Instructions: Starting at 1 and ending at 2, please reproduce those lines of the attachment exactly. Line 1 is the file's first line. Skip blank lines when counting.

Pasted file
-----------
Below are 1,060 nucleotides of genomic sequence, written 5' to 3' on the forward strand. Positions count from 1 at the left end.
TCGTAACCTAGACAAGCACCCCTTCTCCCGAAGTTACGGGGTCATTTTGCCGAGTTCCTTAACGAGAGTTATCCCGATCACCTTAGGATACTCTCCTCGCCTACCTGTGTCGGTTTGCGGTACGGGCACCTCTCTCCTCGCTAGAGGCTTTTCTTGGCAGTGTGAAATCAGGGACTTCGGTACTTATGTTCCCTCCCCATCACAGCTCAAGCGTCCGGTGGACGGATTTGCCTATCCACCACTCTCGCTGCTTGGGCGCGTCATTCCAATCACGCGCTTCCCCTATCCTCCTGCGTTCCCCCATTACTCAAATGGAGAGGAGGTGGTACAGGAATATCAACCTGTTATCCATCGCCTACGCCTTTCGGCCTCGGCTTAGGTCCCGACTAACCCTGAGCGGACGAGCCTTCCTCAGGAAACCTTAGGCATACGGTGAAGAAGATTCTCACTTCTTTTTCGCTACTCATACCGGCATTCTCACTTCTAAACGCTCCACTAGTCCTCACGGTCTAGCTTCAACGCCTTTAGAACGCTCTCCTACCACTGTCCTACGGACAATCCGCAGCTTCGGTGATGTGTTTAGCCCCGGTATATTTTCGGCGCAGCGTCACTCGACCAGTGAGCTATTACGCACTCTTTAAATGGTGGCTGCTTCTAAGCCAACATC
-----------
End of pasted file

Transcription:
Below are 1,060 nucleotides of genomic sequence, written 5' to 3' on the forward strand. Positions count from 1 at the left end.
TCGTAACCTAGACAAGCACCCCTTCTCCCGAAGTTACGGGGTCATTTTGCCGAGTTCCTTAACGAGAGTTATCCCGATCACCTTAGGATACTCTCCTCGCCTACCTGTGTCGGTTTGCGGTACGGGCACCTCTCTCCTCGCTAGAGGCTTTTCTTGGCAGTGTGAAATCAGGGACTTCGGTACTTATGTTCCCTCCCCATCACAGCTCAAGCGTCCGGTGGACGGATTTGCCTATCCACCACTCTCGCTGCTTGGGCGCGTCATTCCAATCACGCGCTTCCCCTATCCTCCTGCGTTCCCCCATTACTCAAATGGAGAGGAGGTGGTACAGGAATATCAACCTGTTATCCATCGCCTACGCCTTTCGGCCTCGGCTTAGGTCCCGACTAACCCTGAGCGGACGAGCCTTCCTCAGGAAACCTTAGGCATACGGTGAAGAAGATTCTCACTTCTTTTTCGCTACTCATACCGGCATTCTCACTTCTAAACGCTCCACTAGTCCTCACGGTCTAGCTTCAACGCCTTTAGAACGCTCTCCTACCACTGTCCTACGGACAATCCGCAGCTTCGGTGATGTGTTTAGCCCCGGTATATTTTCGGCGCAGCGTCACTCGACCAGTGAGCTATTACGCACTCTTTAAATGGTGGCTGCTTCTAAGCCAACATC